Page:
Thursday, May 15, 2008

Baby boomers need to take responsibility for new graduates’ angst

A recent study out of the University of Alberta[1] shows that students experience depression and angst up to seven years after they graduate from university. While this is a serious issue that should receive more attention, responsibility of this problem should not be laid at the feet of youth and students. For example, the Globe and Mail completely ignores massive student debt and lower wages than their parents, as an obvious source of this depression and frustration.

Instead, Globe author Tralee Pearce points to children returning to their parents’ home as the reason for high levels of depression—as if young people hate their parents that badly. Common sense would suggest that economic factors are the real force sending young graduates home to their parents. As a result of this omission, the Globe’s underlying thesis is that parents must exercise tough love, and evict their “boomerang” kids before depression sets in. Make no mistake, this is generational warfare. Baby Boomers paid a fraction of what students today are forced to pay for an education. It’s unsurprising that unprecedented debt levels might be causing new graduates’ angst.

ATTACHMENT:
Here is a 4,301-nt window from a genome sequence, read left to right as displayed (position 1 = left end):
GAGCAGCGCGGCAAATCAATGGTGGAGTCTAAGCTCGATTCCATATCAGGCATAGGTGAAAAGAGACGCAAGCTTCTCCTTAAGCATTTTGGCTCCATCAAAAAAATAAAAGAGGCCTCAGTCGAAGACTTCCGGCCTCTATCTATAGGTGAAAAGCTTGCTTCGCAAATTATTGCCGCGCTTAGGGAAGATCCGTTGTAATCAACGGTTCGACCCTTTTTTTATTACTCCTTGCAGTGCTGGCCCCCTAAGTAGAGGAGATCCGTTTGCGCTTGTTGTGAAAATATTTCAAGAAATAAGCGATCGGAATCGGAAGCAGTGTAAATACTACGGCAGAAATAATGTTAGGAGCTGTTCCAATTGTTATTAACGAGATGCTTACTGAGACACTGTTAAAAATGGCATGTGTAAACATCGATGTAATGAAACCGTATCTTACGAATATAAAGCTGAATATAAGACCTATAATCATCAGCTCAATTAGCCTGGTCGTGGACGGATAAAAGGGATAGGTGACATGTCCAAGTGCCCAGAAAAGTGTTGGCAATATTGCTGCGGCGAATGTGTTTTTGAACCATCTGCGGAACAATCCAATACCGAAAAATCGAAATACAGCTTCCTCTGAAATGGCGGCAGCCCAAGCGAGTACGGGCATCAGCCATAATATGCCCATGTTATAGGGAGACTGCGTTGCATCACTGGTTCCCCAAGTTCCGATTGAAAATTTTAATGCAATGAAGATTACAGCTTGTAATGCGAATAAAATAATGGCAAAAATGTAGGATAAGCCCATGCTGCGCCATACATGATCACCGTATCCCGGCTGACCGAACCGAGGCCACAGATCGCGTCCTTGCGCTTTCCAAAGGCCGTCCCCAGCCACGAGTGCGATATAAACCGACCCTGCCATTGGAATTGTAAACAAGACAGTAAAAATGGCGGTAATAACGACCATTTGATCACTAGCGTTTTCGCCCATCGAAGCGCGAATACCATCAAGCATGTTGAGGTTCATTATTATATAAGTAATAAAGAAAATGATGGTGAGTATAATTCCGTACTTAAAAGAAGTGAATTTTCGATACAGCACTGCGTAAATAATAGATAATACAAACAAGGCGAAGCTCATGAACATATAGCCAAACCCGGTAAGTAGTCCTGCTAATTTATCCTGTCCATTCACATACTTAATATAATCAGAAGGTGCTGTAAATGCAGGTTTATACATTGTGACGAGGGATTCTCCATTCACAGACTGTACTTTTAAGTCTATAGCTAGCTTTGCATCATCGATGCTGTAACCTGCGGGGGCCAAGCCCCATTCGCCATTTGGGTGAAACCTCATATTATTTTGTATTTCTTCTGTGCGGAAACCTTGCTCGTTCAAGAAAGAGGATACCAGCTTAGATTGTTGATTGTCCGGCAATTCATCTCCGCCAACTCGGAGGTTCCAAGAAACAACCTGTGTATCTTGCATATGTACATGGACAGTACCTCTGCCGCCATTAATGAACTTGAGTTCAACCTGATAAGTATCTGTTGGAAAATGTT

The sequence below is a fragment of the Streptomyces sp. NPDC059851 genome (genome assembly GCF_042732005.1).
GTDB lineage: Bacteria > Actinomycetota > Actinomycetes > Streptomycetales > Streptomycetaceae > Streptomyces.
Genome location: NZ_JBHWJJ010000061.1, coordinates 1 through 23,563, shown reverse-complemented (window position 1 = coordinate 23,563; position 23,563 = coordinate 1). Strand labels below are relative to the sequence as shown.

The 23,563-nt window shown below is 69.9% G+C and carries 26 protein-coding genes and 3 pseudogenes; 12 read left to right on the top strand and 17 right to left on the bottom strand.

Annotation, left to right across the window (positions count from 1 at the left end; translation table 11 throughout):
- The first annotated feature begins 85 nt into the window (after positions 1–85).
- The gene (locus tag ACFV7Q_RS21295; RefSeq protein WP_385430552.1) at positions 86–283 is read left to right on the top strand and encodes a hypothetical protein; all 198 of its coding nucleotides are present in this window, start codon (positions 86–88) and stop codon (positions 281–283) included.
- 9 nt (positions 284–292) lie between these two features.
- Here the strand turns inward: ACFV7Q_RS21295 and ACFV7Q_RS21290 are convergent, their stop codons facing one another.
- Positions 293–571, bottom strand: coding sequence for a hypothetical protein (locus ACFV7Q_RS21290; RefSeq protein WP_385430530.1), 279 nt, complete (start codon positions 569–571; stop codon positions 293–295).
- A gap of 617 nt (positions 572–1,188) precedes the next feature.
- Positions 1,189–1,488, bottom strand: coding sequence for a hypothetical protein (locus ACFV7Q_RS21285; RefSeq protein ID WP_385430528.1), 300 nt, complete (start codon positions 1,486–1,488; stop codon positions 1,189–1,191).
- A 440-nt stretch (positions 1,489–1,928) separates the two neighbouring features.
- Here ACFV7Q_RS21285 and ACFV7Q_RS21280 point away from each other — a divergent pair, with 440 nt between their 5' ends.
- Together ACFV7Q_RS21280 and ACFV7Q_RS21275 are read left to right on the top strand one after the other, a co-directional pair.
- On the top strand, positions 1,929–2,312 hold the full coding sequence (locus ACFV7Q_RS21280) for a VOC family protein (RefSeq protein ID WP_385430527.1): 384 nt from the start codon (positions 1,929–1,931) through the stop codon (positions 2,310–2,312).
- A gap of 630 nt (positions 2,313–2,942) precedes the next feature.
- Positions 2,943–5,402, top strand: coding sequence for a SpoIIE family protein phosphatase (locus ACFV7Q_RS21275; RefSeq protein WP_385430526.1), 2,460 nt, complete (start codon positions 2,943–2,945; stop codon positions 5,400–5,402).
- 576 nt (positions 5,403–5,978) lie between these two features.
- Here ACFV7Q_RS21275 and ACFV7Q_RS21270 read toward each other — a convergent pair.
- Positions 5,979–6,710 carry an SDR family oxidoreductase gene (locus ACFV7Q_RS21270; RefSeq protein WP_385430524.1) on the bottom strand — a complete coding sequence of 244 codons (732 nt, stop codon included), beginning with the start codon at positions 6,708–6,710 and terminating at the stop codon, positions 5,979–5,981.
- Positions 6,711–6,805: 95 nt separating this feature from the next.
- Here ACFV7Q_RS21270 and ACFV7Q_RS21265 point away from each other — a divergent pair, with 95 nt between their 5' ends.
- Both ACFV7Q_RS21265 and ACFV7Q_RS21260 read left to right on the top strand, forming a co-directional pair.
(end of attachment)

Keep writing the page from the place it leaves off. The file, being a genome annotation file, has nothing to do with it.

In addition to the need for more research, the Baby Boomer generation must take responsibility for advocating tax cuts over reducing the costs of post-secondary education. Most importantly, attention needs to be paid to the lower starting salaries, fewer job prospects and high debt levels that recent graduates face. This will be the only way that we can have honest debate on the source of their new graduates' angst and growing feelings of dispossession.

[1]Galambos, & Krahn, H. J. 2008. Depression and anger trajectories during the transition to adulthood. Journal of Marriage and Family, 70, 15-27

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